MWALIMU ONE-JIRU

Kesho the class starts at 9am, try to come in at least at 10am’ the receptionist said as if with knowledge of my deranged sleeping patterns….

I don’t know why time can’t keep me. It’s been a tough couple of years but I thought we could try and be friends; mutual coexistence. It could throw in a few minutes when the alarm rings, or when I am trying to pick clothes to wear, or when I’m late for a meeting and I am on Lang’ata road, or when I’m in a boring class, or when its Sunday and I am reluctant to have another Monday in my life. Now it just wants to be the bitter ex for no reason.

I bet it dated Marylin Monhoe and got hurt like JFK, going round the clock punishing us for what she did. I’m not Mary; I don’t even have friends called Mary. The only Mary I know was Jesus’ mother and she is a saint, no relation to Kanye. But to be fair if I was going to meet the ‘Kupe’ guys I promise I would calculate the number of longitudes multiply by 15. I would use pie, square root, I would incorporate differentiation, I would not only be on time, I would literally catch them recording that same video they were shooting. Comment-allez vous messieurs?Qui est seul? (How are you doing gentlemen? Are you lonely?)

It’s a little bit past 10am and the road leading to town is heavy with traffic. The greengrocers have already jam-packed the whole of Kware market despite it being rampaged two weeks earlier. You can barely walk on the sidewalk without a boda brushing itself against you leaving paying the vendors.

The driver is making a conversation with his mate from the next car heading in the opposite direction. He was often left by a huge gap by the car in front of us which made some of the passengers infuriated. We all sit in rumbles because mat za ronga ni zii, nobody wanted to be coerced to alight especially with the sun scorching deep into your soul.

When I walked into the first class of driving school, I was somehow oblivious and quite ignorant. It was a few minutes past 11am, a quick surveillance of the room indicated that I was probably the last student to show up and they had already began driving the cars.

There was a huge table in the middle of the class with toys on it and a few chairs stacked together at the back. The class had one light bulb that was still on and a net covering the entrance, I looked around to see if it was one of those shady places where people covered their walls with nets as well. The room was decent and slightly crowded. About thirteen people are surrounding the board, looking rather intently to what I assumed was a game. Was I in the wrong room?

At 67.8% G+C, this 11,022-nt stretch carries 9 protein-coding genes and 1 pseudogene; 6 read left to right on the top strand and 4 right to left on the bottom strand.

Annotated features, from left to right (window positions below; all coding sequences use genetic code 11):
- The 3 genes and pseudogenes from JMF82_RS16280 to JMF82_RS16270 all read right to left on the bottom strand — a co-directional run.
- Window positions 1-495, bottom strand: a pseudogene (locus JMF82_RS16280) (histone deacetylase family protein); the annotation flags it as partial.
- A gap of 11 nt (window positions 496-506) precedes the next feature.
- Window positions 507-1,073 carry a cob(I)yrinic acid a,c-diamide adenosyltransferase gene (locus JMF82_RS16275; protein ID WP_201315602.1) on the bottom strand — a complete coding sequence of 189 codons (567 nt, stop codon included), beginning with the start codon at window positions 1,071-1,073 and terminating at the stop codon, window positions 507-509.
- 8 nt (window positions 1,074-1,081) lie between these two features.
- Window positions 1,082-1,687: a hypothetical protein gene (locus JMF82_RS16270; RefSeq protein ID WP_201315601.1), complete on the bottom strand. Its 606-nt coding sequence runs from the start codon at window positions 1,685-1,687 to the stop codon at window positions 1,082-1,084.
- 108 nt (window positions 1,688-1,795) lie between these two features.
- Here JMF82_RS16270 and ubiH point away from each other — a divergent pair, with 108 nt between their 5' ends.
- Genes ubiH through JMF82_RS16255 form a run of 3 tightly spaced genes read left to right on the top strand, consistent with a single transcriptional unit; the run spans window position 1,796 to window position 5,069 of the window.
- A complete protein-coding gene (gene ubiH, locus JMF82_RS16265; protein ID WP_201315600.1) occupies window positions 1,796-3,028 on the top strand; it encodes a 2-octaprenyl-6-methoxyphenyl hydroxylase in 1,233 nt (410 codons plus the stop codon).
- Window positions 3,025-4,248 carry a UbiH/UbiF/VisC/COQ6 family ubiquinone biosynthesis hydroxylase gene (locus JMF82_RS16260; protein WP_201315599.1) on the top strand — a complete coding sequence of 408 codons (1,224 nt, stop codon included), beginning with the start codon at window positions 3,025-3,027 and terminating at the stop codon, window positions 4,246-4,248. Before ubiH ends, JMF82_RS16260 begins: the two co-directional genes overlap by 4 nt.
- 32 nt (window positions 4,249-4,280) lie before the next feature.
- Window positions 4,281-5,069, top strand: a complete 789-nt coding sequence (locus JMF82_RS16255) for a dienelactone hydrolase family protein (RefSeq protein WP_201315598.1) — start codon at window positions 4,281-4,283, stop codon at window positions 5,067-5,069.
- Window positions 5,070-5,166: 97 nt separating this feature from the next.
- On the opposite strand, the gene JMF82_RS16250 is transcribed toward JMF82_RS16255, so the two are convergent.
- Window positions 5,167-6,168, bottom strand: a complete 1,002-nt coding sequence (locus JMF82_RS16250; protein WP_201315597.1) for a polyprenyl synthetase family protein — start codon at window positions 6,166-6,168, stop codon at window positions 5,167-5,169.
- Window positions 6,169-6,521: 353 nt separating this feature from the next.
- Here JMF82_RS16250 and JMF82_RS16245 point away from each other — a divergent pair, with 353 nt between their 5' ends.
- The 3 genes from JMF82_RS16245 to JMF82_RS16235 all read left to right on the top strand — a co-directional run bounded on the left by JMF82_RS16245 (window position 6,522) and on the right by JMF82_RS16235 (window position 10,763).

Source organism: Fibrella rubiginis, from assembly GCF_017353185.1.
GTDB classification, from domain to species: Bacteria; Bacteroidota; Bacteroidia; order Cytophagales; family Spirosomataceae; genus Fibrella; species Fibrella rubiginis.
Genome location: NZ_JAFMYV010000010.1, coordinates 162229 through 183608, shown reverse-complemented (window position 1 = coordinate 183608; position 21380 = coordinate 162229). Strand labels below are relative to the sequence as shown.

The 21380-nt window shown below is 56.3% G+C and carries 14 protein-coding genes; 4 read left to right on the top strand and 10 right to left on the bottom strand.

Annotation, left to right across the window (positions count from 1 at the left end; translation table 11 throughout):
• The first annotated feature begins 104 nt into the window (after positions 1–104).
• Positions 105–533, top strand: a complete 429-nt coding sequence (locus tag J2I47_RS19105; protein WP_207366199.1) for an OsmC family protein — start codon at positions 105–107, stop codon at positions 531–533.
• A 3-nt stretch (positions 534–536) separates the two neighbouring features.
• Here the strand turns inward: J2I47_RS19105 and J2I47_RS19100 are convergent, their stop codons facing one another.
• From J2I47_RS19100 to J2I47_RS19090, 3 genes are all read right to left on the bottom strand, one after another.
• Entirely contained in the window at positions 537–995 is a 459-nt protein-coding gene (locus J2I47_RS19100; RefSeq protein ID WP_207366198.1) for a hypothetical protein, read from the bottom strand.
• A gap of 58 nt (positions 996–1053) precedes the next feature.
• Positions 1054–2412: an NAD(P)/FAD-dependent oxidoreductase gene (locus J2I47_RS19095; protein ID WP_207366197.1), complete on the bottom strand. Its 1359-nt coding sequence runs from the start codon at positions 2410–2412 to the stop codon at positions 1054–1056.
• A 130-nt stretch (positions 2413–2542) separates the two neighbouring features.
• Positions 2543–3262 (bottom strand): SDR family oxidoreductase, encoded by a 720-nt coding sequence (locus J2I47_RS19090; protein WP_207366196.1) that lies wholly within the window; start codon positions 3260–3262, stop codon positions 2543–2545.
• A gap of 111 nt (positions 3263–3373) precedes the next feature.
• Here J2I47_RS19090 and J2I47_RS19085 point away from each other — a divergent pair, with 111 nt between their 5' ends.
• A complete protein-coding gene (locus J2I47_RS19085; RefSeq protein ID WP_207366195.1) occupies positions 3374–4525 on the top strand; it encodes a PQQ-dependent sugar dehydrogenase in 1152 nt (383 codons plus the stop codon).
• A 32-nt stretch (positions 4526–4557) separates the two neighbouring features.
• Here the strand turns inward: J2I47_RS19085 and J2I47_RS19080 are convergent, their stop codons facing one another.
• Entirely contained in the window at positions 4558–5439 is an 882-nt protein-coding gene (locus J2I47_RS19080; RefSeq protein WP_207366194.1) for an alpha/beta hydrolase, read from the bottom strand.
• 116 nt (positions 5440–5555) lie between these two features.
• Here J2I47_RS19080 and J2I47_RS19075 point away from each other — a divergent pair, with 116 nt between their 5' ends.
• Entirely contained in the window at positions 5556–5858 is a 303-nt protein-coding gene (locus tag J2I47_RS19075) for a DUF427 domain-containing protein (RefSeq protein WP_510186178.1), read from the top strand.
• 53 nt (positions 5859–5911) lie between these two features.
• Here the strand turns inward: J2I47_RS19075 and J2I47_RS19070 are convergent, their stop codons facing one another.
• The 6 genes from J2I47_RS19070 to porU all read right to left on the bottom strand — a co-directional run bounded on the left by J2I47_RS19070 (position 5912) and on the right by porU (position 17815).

One young man was holding a stick which I presumed he found in the room and decided it’s going to be his companion. People are lonely just not the ones I want. His eyes locked in mine as I made my way from the door. The awkwardness that would never end, I sighed when I found space to sit. I was facing the mwalimu (I learnt after the guy seated next to me whispered) directly from my position. This is going to be the ride of my life. I thought nervously.

Most of the questions were directed at me but I would try and look at the other students in a bid to avoid his eyes, he would thereafter stretch his ‘cane’ and point to me. I argued I was new the first few hours thereafter I resigned to saying I don’t know even when I knew. The toy cars were to help mimic the real time vehicles on the road, and the model town board that they were placed on was to echo Thika roundabout. I couldn’t find my way around his speech flaws and it drove him crazy as he struggled to communicate.


Mwalimu One-jiru
was one of those rare men with female surnames but a male first name. I doubt anyone goes through hardships like these men, I can only imagine how preschool was for him. Kids can be very mean. He had a heavy Kikuyu accent and a huge side gap that made him spit every time he said ‘the’. The spit landed on my forehead once or twice before I bent over backwards when he spoke in length. The stick in his hand was to aid him reach the toy cars when he made demonstrations.